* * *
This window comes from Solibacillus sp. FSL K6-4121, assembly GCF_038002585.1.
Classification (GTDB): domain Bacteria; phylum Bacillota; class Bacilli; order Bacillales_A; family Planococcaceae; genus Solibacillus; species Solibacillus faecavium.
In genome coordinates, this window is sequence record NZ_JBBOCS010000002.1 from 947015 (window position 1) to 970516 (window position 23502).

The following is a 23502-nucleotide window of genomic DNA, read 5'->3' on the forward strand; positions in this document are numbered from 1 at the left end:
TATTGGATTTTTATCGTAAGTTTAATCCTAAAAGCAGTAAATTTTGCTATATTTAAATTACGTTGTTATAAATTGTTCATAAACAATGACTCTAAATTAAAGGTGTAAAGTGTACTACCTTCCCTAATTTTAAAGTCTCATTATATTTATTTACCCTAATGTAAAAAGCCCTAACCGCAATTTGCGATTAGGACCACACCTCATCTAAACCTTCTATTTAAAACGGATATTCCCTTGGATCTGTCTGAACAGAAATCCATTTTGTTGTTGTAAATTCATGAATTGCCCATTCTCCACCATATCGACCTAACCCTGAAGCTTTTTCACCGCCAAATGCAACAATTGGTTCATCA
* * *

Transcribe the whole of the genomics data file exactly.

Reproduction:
This window comes from Solibacillus sp. FSL K6-4121, assembly GCF_038002585.1.
Classification (GTDB): domain Bacteria; phylum Bacillota; class Bacilli; order Bacillales_A; family Planococcaceae; genus Solibacillus; species Solibacillus faecavium.
In genome coordinates, this window is sequence record NZ_JBBOCS010000002.1 from 947015 (window position 1) to 970516 (window position 23502).

The following is a 23502-nucleotide window of genomic DNA, read 5'->3' on the forward strand; positions in this document are numbered from 1 at the left end:
TATTGGATTTTTATCGTAAGTTTAATCCTAAAAGCAGTAAATTTTGCTATATTTAAATTACGTTGTTATAAATTGTTCATAAACAATGACTCTAAATTAAAGGTGTAAAGTGTACTACCTTCCCTAATTTTAAAGTCTCATTATATTTATTTACCCTAATGTAAAAAGCCCTAACCGCAATTTGCGATTAGGACCACACCTCATCTAAACCTTCTATTTAAAACGGATATTCCCTTGGATCTGTCTGAACAGAAATCCATTTTGTTGTTGTAAATTCATGAATTGCCCATTCTCCACCATATCGACCTAACCCTGAAGCTTTTTCACCGCCAAATGCAACAATTGGTTCATCA